Makers Manifesto

  • I can make anything I choose, even if I have no destination, recipient or use for it.
  • Making is a separate process from dealing with the finished, made objects.
  • I can make things from other people’s patterns, or from my own imagination, or combine them in whatever way I choose; it is still me making.
  • Making a thing is distinct from designing a thing – a design is just the beginning, it isn’t done until it exists in the world
  • I can use old or known techniques in my work without thinking I am repeating myself, or copying someone else
  • I can use new materials, media or techniques in my work and it will still be mine
  • Getting bored in the middle of the making is a thing that happens. In general, if I want the thing done, I have to find ways of working with or through boredom.

I struggle with all of these at different points. Right now the first one, the idea that the things I make have to be towards a goal of some sort, is haunting me. Banishing that thought is hard.

changing your point of view

Anyone walking over the bike path bridge this afternoon found a pair of humans with a lot of neon green parachute cord and a neon pink water proof case with a phone in it, giggling madly. My friend Matt (new to blogging, doing some interesting things with card stock construction) and I tied my phone in a pink water proof case and tossed it dropped it carefully off the bridge as close to the river as we could. We got it down near the ice, and near some open water off a different section of the bridge, and even right into the water in one place (it was dark. And not at all clear what we were looking at).

We made a couple videos too, but they have a lot of extraneous motion and are hard to parse. Also they take for.ev.er to upload.

Seeing the underside of the bridge, seeing the river up close, seeing the ice, and the surface – all those made me think about the river a little differently. Which means I can make some new art based on a different point of view.

Daily February 2022

It is two years into a global pandemic, but some traditions remain. It’s time for Daily Feb 2022. Make something every day, and post it to Instagram. Use the #dailyFeb2022 hashtag to see what others are doing. Comment on friends’ work, accept compliments on your own. It is a good time! I hope you will join me. Tell me you are participating! Friend me on Instagram (lee.thomson.art)! Hash-tag your work.

Past years have seen participants from Clever Manka and Jenny Crusie’s Argh people. People have done everything from finishing sewing projects to a daily painting (you can check the older hashtags on Instagram (#dailyFeb2021, #dailyFeb2020, etc.) to see what people have got up to.

Since we are doing something daily, picking February to start seems like a good plan since it is the shortest month. And when I say daily, I mean daily, no shirking (but also no beating yourself up) which is why we have The Rules, outlined and explained below.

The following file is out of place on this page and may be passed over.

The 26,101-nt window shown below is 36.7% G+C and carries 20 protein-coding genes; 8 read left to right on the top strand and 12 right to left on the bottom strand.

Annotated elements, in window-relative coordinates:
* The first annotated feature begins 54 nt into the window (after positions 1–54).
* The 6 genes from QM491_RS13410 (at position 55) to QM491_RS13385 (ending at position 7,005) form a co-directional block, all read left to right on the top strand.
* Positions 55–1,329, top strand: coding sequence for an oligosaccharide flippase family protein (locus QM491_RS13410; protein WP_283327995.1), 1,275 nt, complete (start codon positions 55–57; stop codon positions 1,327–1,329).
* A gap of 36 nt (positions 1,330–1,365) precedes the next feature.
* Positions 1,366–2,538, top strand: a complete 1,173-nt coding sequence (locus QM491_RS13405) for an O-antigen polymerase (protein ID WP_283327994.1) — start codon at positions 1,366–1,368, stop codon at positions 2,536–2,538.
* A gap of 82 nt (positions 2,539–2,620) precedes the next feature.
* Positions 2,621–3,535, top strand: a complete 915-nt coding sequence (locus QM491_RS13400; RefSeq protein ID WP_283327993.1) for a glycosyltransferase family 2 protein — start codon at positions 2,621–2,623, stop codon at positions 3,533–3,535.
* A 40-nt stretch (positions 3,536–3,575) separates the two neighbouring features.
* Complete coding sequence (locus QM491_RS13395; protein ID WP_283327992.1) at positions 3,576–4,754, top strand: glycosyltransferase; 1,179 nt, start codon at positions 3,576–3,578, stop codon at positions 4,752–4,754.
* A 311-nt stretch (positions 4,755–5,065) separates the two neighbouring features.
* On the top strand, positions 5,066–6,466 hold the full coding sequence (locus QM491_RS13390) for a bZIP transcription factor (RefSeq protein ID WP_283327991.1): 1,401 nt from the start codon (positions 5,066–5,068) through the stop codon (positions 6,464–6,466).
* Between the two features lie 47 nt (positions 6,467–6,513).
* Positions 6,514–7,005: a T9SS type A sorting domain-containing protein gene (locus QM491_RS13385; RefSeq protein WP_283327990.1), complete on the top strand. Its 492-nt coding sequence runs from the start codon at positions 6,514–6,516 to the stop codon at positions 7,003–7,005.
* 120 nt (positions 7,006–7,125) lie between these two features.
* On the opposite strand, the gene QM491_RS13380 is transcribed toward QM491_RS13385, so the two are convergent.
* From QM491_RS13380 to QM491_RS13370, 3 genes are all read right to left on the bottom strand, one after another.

In order to keep from being overwhelmed, we have Rules, and the Rules are:

  1. A Very Low Bar
  2. Very Clear Boundaries and
  3. Quantity Not Quality

Let me explain.

A Very Low Bar: The purpose of an absurdly low bar is to invite anyone and everyone to step over it, to prove, in fact, that anyone and everyone can step over it. Having stepped over it gives you a little jolt of accomplishment, which is a good thing, and encourages you to do it again. We are after that tiny jolt of encouragement that comes from doing the thing. That will propel you to do it again, and again, and again, which is practice. So choose something you have tools for. Choose something that you can set up quickly and clean up easily (or set up in a corner somewhere that won’t be disturbed). Lower the threshold for doing the thing as much as you possibly can. To that end, it is perfectly legit to lay in a stock of things before Feb 1 – like pre-cut paper, sharpened pencils, the paints for this February’s palette, or all the ends of sock yarn you have on hand. Get a little excited about this process!

Very Clear Boundaries: This is a lesson from Twyla Tharpe’s book The Creative Habit and reinforced by personal experience and even Orson Welles (“The enemy of art is the absence of limitations.” ) To this end, 1) you must put some lines around what you want to practice, and B) make that measurable. So choose a size, limit your palette, limit number of stitches you are knitting, limit yarn size, commit to buying nothing new, or using up all of a resource, do whatever you need to make the box you are creating around your project small enough to be a little constrictive, so that you can experiment with pushing at the edges without having to spend too much time finding the edges first.

Quantity Not Quality: To make that measurable, choose metrics you can see, and count, things that are strictly mathematical or true/false. Your metrics matter, a lot. “Make one nice picture” is useless because who says it is nice? “Use up all the paint I have” is a very good metric because you can tell when you’ve achieved it and also it is pushing you towards more using and making.

SO – What are you going to be working on, and showing the world? Brainstorm ideas here, and join us on Instagram Feb 1, 2022.